Antoine Cyr and Russell Kennedy Solid in Punishing World Nordic Ski Championship 50 Kilometre Race
OBERSTDORF, Ger.—Antoine Cyr and Russell Kennedy capped off a successful World Nordic Ski Championships for the developing Canadian squad by chalking up two more top-30 finishes on Sunday in Oberstdorf, Germany.
The World Championship rookie and the veteran were stacked on top of each other on the results sheet of the the grueling men’s 50-kilometre classic-ski mass start marathon. Cyr, of Gatineau, Que., fought for 27th place. Kennedy, a 2018 Olympian and the elder statesman of the young Canadian team from Canmore, Alta., battled to 28th.
“For sure I wanted more today, but I made a few tactical mistakes that cost me a lot of energy,” said Kennedy, who was in prime shape heading into the World Championships before suffering an ear infection.
“I’m stoked with how well I recovered and was able to perform. And it was fun to watch Antoine have a really good race and make some really good moves out there.”
Fresh off competing at the Under-23 World Championships, the 22-year-old Cyr was solid all week while lining up against the big boys at his first ever senior World Championships. Celebrating a seventh-place finish with Graham Ritchie in the Team Sprint race, Cyr showcased a promising future while hovering in and around the top-30 all week against the cream of the crop in the sport.
He was the top Canuck again on Sunday after completing eight punishing laps in a time of 2:15:31.2 to finish as the third-fastest athlete under the age of 23 in the field of 57. He was also 27th in the skiathlon earlier in the week.
“I haven’t done much racing at the World Cup level and I don’t have a lot of mass start experience. Mass starts are chaos here in Europe. It is nothing like we race at Canada and I learned so much,” said Cyr earlier in the week.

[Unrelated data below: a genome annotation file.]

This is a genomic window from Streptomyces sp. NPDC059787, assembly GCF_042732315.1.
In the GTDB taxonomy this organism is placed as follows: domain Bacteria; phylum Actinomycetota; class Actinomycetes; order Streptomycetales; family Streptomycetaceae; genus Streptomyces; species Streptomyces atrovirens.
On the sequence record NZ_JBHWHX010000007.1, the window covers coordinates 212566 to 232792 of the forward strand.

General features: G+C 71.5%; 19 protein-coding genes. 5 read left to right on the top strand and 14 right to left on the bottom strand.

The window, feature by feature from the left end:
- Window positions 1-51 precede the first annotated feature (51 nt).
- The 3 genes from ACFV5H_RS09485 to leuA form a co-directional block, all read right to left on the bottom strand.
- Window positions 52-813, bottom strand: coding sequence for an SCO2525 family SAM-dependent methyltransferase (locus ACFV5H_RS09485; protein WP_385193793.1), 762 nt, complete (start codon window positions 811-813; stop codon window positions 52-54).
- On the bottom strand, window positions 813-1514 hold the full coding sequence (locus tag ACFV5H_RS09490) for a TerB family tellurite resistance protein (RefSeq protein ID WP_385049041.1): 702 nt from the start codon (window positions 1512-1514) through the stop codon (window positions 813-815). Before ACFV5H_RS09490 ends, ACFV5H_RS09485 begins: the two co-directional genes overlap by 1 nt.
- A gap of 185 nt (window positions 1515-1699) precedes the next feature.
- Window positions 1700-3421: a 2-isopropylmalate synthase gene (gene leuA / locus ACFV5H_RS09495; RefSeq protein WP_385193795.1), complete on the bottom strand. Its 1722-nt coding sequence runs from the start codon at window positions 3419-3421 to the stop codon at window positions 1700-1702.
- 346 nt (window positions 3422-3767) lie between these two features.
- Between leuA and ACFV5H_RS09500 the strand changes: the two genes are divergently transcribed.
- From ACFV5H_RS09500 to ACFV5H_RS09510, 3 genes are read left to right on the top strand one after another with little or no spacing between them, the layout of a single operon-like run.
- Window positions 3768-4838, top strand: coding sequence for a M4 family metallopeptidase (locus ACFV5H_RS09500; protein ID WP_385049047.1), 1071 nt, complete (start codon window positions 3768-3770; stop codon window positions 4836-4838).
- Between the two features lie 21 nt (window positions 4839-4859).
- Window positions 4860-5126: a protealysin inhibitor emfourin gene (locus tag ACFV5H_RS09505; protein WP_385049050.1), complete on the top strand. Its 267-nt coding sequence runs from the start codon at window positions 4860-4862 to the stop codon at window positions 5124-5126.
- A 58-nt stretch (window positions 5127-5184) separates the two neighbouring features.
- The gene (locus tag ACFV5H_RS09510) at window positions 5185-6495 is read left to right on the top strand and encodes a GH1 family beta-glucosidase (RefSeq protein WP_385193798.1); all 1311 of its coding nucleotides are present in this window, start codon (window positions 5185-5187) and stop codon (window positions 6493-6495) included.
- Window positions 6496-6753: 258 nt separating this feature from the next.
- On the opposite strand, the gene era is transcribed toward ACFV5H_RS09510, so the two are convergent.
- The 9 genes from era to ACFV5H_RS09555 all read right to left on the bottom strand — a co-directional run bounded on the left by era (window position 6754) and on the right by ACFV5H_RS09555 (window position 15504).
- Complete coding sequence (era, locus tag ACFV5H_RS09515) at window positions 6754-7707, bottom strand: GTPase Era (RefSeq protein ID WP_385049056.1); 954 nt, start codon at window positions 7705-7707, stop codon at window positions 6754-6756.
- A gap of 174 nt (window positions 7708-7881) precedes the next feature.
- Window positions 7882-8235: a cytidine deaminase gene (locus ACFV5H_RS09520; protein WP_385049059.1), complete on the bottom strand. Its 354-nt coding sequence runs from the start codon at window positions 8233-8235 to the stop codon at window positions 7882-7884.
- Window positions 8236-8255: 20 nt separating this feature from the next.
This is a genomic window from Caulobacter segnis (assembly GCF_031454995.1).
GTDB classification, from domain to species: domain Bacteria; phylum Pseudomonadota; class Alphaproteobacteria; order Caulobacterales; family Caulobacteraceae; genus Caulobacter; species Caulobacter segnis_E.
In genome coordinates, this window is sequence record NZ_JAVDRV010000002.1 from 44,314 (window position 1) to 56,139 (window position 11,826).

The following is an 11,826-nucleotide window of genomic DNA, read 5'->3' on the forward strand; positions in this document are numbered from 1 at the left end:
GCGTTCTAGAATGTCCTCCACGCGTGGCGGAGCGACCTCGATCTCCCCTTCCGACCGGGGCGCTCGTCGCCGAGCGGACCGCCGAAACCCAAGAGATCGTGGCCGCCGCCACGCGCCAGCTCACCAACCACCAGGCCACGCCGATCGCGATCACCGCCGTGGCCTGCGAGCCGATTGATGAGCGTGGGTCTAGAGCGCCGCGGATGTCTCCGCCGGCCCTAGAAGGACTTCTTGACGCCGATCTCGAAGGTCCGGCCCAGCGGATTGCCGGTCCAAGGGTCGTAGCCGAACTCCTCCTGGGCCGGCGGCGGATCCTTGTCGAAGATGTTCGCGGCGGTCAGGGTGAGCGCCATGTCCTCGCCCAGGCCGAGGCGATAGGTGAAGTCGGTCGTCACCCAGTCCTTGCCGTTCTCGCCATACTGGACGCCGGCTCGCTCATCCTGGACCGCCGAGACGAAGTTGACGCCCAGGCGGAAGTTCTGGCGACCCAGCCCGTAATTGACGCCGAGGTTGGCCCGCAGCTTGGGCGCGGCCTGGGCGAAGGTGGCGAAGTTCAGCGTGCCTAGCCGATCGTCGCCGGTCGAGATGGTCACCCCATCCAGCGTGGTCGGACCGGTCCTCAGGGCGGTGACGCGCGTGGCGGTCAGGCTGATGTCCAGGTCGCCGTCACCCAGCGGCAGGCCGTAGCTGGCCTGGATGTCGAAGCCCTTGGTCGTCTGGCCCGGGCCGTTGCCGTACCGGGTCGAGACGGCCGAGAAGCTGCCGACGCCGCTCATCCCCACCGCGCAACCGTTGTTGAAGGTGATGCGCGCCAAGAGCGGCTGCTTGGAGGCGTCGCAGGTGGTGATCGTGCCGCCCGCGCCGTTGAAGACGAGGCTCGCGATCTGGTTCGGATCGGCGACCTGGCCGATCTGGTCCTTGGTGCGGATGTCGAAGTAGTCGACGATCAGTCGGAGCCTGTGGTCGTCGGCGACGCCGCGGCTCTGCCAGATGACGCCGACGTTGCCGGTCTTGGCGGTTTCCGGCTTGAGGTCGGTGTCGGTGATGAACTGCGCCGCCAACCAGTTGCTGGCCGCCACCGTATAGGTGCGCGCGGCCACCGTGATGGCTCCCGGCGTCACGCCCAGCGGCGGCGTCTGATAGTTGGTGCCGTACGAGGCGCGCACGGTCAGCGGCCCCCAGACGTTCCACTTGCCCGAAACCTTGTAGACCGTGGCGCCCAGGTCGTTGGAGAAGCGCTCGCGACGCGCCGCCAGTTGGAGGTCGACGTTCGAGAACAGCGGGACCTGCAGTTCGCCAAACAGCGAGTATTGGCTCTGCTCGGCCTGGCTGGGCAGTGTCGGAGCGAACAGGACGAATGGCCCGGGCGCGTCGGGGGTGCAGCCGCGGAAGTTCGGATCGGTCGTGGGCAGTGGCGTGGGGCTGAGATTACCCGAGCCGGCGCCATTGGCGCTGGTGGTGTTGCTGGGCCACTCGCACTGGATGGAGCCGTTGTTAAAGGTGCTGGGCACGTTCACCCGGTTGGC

Kennedy joined Cyr in a pack with the top-20 until 30-kilometre mark when the leaders pushed the pace and strung out the pack.
With the top Nordic skiers on the planet collapsing at the finish line, the 30-year-old Kennedy finished the ultimate test in his sport with a time of 2:15:45.6 for 28th spot.
“The conditions were for sure challenging and it made it really hard to close gaps if they formed but our wax techs absolutely killed it with our skis and gave all three of us a really good chance today,” added Kennedy.
The third Canuck being 20-year-old Remi Drolet also skied a steady race, finishing in 31st spot. The Rossland, B.C. resident, and member of Canada’s historic silver-medal winning relay squad at last year’s Junior World Championships, punched the clock at 2:17:05.7. He was the fifth-fastest athlete under 23 years of age.
It was a fight to the finish to determine the medallists. When the dust finally settled after the punishing eight-lap journey up and down hills in the renowned German Nordic venue, it was Norway’s Emil Iversen edging out Russia’s Alexander Bolshunov for the world title. Iversen stopped the clock at 2:10:52.9, while Bolshunov was second at 2:10:53.6. Norway’s Simen Krueger was eight seconds off the leading mark in the bronze-medal position with a time of 2:11:01.1.
Philippe Boucher, of Levis, Que., did not finish the race.
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